National Grief Awareness Day: Honoring Families, Memorializing Loved Ones
Aug 25, 2023
August 30th marks National Grief Awareness Day in the U.S., a poignant reminder that grief is a difficult and complex experience for every individual. While many associate grief with the death of a loved one, the process of coping with grief is a critical part of facing life-altering events, including the relentless grip of addiction. Stephanie Reed, a CleanSlate counselor, spearheads support groups for families grappling with the profound loss and grief issuing from their loved one’s addiction.
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What inspired your interest in addiction treatment?
Stephanie: I’ve been a social worker for over 20 years. Prior to CleanSlate, I worked in hospice care, which gave me a lot of experience with grief work. It’s not everyone’s idea of fun, but I found grief work so rewarding. Sometimes there aren’t a lot of conversations around end-of-life and death. So it was nice to be a part of that, and share information and support during one of the most trying times in people’s lives.
What does it mean to be a mental health clinician working with families in addiction treatment?
Stephanie: It’s multilayered. You have the patient and the family, all of whom are affected in some way by substance use. Everyone has experienced loss in their lives, whether it be relationship loss or financial loss. Working with grief and loss is not just a patient-centered approach—it’s a family-centered approach. The family as a whole is able to discuss their emotions, worries and concerns.
How do grief and addiction intersect in the families you work with?
Stephanie: Patients come to CleanSlate for MAT (medication-assisted treatment) to treat their substance use disorder. But as I work with them and get to know them better, I’ve often found that they began their substance use because of some loss and grief in their history or that their substance use has caused loss and grief.
How might a family’s experience with addiction differ from other families who are dealing with grief from other causes or life events?
Stephanie: When addiction comes into play, many people have a lot of guilt and shame that are added to the equation. Whereas with traditional grief, many may not have that guilt and shame. Survivors who have lost loved ones to addiction often feel as though they should’ve worked harder to make sure their family member wasn’t using or that they should have seen the warning signs more clearly. Feelings of embarrassment complicate this as well, with families not wanting it to be known that their loved one died of an overdose. So there’s a lot of complicated grief associated with addiction.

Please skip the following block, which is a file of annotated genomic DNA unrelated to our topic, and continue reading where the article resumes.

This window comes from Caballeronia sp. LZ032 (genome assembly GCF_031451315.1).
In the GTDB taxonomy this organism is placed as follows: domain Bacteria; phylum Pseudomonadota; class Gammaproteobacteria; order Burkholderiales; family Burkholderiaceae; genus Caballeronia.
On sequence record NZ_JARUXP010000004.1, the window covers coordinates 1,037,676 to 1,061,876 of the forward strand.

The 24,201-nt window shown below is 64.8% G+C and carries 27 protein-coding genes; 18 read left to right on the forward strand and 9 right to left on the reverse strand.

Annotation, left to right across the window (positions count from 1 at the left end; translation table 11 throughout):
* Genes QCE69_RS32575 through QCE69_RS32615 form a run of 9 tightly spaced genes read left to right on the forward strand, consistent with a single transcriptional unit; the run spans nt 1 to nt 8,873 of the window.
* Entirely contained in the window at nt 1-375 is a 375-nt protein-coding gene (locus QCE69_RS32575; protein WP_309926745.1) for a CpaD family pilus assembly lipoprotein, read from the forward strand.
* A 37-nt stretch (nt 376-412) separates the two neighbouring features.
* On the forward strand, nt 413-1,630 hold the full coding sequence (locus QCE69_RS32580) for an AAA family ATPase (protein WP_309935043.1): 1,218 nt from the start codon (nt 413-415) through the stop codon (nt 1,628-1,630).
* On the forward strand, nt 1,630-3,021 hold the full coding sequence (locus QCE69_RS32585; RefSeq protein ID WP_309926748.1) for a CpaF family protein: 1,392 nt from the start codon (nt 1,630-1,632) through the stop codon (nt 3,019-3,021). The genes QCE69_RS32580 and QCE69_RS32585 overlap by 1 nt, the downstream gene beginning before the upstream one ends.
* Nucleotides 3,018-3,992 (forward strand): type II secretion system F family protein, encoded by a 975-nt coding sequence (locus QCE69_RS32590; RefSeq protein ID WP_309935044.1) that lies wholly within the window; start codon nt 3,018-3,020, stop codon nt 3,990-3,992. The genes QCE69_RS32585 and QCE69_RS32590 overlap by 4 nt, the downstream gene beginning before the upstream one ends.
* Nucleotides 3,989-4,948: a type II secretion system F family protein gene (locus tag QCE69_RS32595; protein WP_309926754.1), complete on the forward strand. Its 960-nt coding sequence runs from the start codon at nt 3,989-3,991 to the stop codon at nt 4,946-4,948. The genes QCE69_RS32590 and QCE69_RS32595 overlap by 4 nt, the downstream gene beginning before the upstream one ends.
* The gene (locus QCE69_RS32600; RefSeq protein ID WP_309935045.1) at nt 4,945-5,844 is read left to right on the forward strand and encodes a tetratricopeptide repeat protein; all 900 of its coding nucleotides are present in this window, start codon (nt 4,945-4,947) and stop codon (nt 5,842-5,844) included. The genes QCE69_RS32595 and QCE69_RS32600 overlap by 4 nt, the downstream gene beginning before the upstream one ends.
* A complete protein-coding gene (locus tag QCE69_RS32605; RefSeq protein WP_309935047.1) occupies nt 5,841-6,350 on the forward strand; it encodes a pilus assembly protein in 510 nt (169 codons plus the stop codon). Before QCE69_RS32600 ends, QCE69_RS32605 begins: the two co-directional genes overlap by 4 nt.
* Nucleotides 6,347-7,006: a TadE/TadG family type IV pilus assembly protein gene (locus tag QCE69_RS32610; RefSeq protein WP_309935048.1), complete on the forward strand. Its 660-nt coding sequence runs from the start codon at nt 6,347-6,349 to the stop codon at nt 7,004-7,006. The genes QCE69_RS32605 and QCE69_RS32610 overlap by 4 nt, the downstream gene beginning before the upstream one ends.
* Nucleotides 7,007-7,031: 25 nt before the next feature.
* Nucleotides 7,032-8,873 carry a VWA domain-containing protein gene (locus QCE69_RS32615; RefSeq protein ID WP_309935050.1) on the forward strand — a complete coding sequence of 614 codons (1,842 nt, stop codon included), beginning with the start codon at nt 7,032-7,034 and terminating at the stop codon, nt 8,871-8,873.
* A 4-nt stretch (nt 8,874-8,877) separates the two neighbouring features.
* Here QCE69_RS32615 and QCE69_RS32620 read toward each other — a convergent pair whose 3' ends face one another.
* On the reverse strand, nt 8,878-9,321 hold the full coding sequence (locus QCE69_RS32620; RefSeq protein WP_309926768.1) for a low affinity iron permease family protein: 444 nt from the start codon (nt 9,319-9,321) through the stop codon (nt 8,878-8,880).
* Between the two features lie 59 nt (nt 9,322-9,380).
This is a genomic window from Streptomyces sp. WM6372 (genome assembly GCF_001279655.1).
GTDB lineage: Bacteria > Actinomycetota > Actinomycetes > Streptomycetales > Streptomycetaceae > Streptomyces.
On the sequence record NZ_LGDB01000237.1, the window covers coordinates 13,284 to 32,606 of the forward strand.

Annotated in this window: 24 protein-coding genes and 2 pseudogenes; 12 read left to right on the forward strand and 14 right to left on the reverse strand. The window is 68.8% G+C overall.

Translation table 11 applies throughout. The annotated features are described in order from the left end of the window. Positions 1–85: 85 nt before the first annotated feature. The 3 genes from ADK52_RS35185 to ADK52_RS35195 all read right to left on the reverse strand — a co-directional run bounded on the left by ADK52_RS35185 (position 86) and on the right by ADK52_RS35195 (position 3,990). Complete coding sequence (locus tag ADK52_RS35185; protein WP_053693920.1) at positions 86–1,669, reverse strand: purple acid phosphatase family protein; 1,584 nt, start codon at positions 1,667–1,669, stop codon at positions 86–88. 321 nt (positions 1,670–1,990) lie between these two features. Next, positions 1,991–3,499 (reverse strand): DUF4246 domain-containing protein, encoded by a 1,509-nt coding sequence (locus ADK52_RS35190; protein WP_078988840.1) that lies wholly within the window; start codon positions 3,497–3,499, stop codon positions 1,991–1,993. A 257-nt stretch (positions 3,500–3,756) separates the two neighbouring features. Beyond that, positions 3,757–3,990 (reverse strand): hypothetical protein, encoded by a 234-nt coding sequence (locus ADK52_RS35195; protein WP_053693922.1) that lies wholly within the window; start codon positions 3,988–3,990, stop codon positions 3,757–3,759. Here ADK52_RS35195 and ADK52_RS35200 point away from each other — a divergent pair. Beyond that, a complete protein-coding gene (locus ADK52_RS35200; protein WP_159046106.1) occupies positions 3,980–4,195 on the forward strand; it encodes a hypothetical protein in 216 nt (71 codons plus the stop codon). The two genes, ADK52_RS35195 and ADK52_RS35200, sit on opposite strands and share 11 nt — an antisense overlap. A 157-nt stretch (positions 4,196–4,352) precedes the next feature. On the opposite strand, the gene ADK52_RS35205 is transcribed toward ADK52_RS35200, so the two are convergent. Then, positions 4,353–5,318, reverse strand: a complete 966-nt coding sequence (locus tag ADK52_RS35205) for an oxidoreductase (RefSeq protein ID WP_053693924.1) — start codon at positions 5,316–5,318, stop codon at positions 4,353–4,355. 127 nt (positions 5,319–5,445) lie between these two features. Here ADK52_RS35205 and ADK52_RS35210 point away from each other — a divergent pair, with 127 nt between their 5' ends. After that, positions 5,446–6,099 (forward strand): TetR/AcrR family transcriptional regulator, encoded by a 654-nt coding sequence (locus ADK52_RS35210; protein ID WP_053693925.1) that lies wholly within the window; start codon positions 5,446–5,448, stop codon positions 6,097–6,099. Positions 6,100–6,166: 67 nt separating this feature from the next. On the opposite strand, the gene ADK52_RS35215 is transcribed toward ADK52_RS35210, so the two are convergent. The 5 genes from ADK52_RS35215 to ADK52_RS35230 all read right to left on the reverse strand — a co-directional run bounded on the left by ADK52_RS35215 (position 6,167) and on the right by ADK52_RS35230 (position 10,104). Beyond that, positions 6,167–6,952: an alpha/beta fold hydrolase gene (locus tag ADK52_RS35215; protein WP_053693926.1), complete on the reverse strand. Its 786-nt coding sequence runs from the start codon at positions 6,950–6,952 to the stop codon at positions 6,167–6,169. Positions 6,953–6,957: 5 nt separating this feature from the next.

What are some common misconceptions people have about grief in families dealing with addiction?
Stephanie: Many people will come into my grief group after losing a loved one to addiction, and describe another family member saying to them something like, “Sorry for your loss, but he was doing drugs.” This gives the message that he had it coming, which can sting a lot more than traditional grief. As we just discussed, there are persistent feelings of guilt, shame and a sense of not having done enough.
What are the first steps you recommend to families dealing with grief and loss as a result of a loved one’s addiction?
Stephanie: Definitely building some kind of support network. When you’re grieving and especially if you’re feeling depressed, it can feel debilitating and discourage you from reaching out. But I help people fight against that initial feeling of resistance, because the reward is so great when they do connect with a support group or see a therapist. Many people feel isolated at this stage of grief. So to meet people who have struggled with a similar experience, and to talk to someone who understands what you’re going through, is one of the best first steps.
When people have been struggling with grief for a long period of time, it can seriously affect their mental health. Having an evaluation for clinical depression and anxiety is something I recommend as well. Sometimes people will go on an antidepressant for a short time, so that they can function and work through the grief.
How do you support a family in navigating both their grief and the complexities of addiction?
Stephanie: More than anything else I personally do, the group setting is so beneficial for the patients. Just being around other people who have had a similar experience is so healing.
Specifically, it’s discussing the feelings and emotions that the group members are experiencing. In one sense, it is a matter of dealing with the difficult emotions and developing ways to cope going forward. And in another sense it is to process or work through them, because they can’t just be pushed aside.
We honor the person that was lost and share memories of them. And there are a lot of different activities that we do within the group to help foster that feeling of inclusiveness and healing.
Can you suggest any other coping strategies or practices that families might find beneficial?
Stephanie: Talking to a family therapist to address certain family dynamics that get in the way of processing grief, like resentment or disconnection.